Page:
We run into that all the time. So here are some things we do-work most of the time, but not always

1. Break them up into small groups and ask them to discuss what they they do know about the subject/topic. Have them pick a spokesperson and debrief the group

2. Next, still in their small groups (we've found that most of our introverts will participate in groups of no more than 6), ask them what they want to learn-or ask them what they learned from the other groups

3. Keep asking questions until you have run out of their answers, supply them with what they didn't bring up, then ask them in their small groups again what they'll do with what they just learned (or what more they'd still like to know)

4. Or, and I've said this before, make it into a game. Our folks are very competitive. Doesn't matter what the prize is, they love to compete. Debrief the same way-in small groups so everyone participates.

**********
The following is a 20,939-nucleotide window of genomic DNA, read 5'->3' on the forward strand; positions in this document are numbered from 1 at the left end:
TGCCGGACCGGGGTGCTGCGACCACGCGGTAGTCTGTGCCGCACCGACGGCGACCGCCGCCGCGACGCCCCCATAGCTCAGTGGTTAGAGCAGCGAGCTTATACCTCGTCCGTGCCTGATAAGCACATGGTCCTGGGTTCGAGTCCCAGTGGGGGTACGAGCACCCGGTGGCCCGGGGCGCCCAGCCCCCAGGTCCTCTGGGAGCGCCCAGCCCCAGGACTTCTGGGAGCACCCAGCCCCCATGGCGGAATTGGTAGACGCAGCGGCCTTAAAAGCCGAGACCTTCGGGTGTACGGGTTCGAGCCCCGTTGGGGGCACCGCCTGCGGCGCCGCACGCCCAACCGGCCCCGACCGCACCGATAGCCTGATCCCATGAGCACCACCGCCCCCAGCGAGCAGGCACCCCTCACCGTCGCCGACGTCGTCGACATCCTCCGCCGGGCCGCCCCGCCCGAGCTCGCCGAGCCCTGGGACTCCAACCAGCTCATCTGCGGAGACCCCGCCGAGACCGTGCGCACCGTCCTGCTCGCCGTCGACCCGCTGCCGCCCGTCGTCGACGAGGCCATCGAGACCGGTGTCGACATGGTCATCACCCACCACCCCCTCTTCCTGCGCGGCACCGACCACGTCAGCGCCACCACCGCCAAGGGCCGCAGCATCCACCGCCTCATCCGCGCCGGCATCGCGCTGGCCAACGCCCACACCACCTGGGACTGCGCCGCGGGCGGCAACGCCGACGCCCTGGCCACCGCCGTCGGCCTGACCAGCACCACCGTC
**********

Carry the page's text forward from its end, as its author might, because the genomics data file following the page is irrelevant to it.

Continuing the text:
Small groups can be done online as in f-2-f situations. Anyone else?

In reply to Ann Busby

Re: Is this informal or formal?

by Nancy Riffer -
I have another thought about how to involve adult online learners who are used to a teach-to-the-test environment.

Give students/participants a number of models of types of informal learners -- in our debriefing session there was discussion of people who focused on reading everything lightly, others who read what "grabbed them." Christie identified herself as a butterfly. Could we provide role models of choices of ways to behave that participants have. The information sharer, the questioner, the social soother, the one who challenges, the one who crosses disciplines to bring in new ideas.